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Chad 15 April 2006

BBC correspondent beaten and questioned by soldiers; special envoy from Radio FM Liberté in Mongo found safe and sound

Reporters Without Borders has learned from the deputy prime minister of human rights, Abderamane Djasnabaille, that FM Liberté journalist and special envoy for the city of Mongo, Eliakim Vanambyl, for whom there was no news since 11 April 2006, has been found safe and sound. Arrested by a unit of United Front for Change (FUC) rebels when they entered the city, Vanambyl was found on 15 April at the home of the Guéra regional secretary general. The minister also explained that signals were crossed between the head of Liberté FM and the secretary general, before they could find a way to allow the journalist to return to N’Djamena in the coming days.

The precise details of this brief disappearance are not yet known. Interrogated by Reporters Without Borders in the course of recent days, several FUC commanders stationed in Mongo on 11 April made it known that they would not release any information about the journalist. They did assure RSF that a missing persons search had been launched.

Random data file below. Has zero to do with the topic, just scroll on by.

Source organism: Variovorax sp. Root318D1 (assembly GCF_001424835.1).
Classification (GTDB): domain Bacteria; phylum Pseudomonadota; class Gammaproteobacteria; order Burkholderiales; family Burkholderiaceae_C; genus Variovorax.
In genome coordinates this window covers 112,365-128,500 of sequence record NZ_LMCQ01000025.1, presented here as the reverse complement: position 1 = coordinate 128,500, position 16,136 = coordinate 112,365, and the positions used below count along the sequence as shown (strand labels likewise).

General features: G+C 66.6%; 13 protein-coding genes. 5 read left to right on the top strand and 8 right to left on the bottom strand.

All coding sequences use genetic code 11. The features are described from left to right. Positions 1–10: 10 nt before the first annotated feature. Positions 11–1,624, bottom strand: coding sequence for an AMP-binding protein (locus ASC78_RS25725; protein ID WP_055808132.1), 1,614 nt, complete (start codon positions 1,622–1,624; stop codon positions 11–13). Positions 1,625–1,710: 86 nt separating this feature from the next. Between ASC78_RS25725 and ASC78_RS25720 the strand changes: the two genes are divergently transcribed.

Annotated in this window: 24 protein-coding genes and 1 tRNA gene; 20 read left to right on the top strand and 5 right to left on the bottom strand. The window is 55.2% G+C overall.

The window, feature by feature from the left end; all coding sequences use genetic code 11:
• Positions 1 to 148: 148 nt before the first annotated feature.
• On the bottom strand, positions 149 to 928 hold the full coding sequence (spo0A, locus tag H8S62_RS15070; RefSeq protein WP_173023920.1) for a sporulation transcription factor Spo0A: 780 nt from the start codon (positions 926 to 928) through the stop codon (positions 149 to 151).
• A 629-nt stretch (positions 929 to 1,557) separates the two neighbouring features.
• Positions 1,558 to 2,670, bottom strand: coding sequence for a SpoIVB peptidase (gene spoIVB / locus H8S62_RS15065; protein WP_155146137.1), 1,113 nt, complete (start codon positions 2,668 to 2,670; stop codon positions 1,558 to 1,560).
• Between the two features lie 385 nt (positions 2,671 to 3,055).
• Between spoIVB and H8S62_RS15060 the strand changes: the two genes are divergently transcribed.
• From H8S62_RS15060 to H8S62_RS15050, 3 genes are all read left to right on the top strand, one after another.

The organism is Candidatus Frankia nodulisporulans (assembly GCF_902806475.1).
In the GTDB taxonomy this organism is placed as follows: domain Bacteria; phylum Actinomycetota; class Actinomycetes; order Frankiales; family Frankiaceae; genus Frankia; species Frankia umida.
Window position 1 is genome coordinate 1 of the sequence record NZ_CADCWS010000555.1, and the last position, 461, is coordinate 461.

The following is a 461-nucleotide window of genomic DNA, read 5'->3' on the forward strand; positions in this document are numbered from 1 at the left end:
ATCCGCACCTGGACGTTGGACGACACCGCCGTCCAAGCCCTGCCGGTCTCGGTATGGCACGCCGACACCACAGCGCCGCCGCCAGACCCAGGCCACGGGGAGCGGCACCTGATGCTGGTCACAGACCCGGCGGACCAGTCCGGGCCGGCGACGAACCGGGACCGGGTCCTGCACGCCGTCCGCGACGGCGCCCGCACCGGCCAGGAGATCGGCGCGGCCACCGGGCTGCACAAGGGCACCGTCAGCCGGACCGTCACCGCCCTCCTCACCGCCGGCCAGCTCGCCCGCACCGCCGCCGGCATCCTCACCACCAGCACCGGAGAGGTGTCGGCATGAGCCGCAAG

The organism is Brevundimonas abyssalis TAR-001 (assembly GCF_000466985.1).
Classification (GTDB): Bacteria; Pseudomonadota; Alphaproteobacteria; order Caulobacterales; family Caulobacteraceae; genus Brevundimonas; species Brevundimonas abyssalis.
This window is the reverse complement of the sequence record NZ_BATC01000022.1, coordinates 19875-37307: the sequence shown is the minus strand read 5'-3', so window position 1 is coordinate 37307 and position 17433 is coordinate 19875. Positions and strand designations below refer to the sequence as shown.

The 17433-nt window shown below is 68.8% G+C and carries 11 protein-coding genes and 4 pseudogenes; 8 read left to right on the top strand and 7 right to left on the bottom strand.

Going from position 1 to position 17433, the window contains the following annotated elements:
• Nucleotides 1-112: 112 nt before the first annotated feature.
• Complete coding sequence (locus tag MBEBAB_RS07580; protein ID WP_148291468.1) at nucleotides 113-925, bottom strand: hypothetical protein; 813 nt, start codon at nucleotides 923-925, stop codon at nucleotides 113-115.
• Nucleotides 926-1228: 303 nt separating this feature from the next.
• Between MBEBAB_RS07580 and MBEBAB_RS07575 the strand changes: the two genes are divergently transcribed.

However, Reporters Without Borders condemns the brutal treatment of BBC correspondent René Dillah Yombirim, severely beaten by soldiers before he was released several hours later. Public radio journalist and French service correspondent for the BBC, Yombirim was arrested by members of the presidential guard on 15 April at 9:15 a.m. (local time) on a street in N’Djamena, according to witnesses.

He was attacked by several soldiers who descended from an all-terrain pick-up truck while he was interviewing residents of Moursal neighbourhood, south of the capital, N’Djamena. He was given a beating and taken by force to an unknown destination before being released early in the afternoon. He suffered multiple bruises and four broken teeth.

Journalists interviewed by Reporters Without Borders have confirmed that they have been under surveillance for several days by the national secret services (l’Agence nationale de renseignements, ANR), after producing a report for the BBC in which residents of N’Djamena expressed favour for the FUC rebels.

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